Jobless Claims: Is No News, Good News?
Jobless claims — which serve as a proxy for layoffs — highlight the fact that emerging unemployment is returning to acceptable levels. Or, in other words, fewer Americans are being laid off, even if the nation’s long-term unemployment level remains elevated. And unemployment data released by the Department of Labor Thursday confirms the healing of the labor market continues its slow progress; in the week ended June 14, fewer Americans filed initial applications for unemployment benefits. Beating economists expectations, jobless claims decreased 6,000 to 312,000 from the previous week’s upwardly revised 318,000.
However, while the long-term trend in jobless claims is one of decline, examining weekly numbers shows progress can be rather uneven. Last month, Americans filed the fewest number of first-time applications for unemployment benefits in seven years, meaning the last time jobless claims — and by association, emerging unemployment — fell so low was before the financial crisis and subsequent recession. But in the weeks that followed, jobless claims rebounded from the 297,000-claim low, and, as RBS Securities economist Omair Sharif noted recently, initial jobless claims have rarely stabilized at or below that key 300,000-claim level.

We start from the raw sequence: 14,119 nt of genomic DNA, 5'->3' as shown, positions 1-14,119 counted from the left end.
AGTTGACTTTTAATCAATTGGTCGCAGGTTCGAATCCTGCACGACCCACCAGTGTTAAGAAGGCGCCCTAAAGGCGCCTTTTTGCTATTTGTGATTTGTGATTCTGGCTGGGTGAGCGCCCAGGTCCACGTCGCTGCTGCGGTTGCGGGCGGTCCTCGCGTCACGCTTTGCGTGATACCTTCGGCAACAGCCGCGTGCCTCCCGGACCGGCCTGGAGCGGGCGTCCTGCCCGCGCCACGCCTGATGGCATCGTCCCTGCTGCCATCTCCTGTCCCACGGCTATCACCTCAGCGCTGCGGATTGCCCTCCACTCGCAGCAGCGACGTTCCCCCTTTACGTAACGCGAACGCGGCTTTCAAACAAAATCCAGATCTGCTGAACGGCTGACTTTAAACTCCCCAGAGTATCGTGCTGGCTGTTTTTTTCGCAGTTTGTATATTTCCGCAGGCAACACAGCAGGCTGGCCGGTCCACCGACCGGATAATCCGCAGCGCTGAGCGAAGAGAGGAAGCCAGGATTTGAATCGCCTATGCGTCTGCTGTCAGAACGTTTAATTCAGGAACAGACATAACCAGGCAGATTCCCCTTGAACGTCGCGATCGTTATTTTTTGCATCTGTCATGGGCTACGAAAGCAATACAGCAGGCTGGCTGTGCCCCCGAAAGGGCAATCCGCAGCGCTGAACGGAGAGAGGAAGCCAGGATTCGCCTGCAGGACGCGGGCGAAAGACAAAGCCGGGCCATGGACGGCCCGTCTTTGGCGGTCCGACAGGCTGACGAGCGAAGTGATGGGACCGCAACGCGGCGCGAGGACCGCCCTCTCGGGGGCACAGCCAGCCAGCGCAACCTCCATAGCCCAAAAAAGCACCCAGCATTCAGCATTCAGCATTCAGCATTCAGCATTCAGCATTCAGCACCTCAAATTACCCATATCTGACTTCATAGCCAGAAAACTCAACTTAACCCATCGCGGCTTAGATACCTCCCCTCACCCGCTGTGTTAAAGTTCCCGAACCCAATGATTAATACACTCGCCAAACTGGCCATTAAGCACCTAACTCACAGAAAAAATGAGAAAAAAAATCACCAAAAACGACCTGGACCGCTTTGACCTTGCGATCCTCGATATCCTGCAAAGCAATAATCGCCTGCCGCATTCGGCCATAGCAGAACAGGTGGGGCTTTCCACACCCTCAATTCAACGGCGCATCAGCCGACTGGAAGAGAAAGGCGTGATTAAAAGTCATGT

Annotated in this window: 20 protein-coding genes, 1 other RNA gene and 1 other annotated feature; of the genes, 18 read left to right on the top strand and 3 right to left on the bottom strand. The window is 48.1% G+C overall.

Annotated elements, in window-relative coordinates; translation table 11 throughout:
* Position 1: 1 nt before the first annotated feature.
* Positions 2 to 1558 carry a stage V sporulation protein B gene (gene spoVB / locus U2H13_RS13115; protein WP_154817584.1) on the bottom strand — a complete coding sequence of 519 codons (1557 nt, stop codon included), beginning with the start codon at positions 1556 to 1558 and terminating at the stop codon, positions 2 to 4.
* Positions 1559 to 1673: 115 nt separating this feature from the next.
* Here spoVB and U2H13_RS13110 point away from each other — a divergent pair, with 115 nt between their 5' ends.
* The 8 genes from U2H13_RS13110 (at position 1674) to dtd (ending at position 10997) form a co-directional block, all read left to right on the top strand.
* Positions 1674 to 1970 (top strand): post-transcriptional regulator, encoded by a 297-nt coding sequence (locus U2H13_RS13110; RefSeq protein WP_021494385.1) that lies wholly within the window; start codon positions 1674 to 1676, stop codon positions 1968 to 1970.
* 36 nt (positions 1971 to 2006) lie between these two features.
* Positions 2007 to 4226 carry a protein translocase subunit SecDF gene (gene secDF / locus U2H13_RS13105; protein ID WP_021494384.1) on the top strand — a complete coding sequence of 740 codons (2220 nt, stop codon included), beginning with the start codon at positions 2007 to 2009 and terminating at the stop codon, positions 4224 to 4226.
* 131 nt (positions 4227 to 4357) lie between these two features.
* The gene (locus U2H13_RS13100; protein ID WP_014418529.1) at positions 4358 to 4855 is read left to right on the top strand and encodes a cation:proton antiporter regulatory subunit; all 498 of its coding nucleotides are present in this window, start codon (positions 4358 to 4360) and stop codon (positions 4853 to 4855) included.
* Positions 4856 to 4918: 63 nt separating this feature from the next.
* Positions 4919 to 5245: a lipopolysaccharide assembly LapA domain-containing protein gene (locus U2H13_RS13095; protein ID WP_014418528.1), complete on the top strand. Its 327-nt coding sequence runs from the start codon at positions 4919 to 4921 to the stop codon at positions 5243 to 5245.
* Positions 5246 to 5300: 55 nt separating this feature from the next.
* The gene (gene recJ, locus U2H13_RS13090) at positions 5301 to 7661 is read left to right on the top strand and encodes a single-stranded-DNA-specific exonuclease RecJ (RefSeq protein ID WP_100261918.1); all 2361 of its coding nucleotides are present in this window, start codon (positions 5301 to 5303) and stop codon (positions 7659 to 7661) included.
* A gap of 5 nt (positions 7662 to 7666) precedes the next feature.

Of course, weekly upticks are not horrible news for the jobs recovery; economists say any claim figure below 350,000 indicates moderate job creation. And according to Moody’s Analytics senior economist Ryan Sweet, recent claim figures suggest the United States will “have another decent gain in non-farm payrolls” this month. The drop in the four-week moving average of jobless claims suggests a similar reality. Jobless claims provide the first look at the employment situation for any given month, but since the weekly figures can be volatile, economists use the four-week moving average to understand wider trends in employment, which are far more telling of labor market health than weekly readings. Alongside the modest increase in weekly claims, the four-week average dropped to 311,750 from the previous week’s 315,500. Even with this decrease, the average rests just above the seven-year low of 310,200 hit earlier this year.
Meanwhile, the number of workers continuing to draw unemployment benefits declined by 54,000 to a seasonally adjusted 2.56 million in the week ended June 7. That is the lowest level of continuing claims recorded since October 2007. Continuing claims are reported with a one-week lag.
What do the weekly numbers mean?
“The trend in initial claims is good,” Sweet told Bloomberg before the Labor Department released the weekly figure. “The job market continues to heal.”
Because employers have grown more confident in the strength of the economic recovery, firings have been brushing pre-recession lows, when the labor market’s normal job churn resulted in an average number of 320,000 initial claims. And, for a majority of the past two years, jobless claims have been charting out a downward course. The problem for many months has been job creation, not been layoffs. It is important to remember when analyzing jobless claims that the numbers are a leading economic indicator, and therefore only offer indirect clues about the pace of hiring — the other piece of the labor market story. And, generally, recent data has provided a reason for economists believe job creation — while steady — is not rebounding as strongly as economists had expected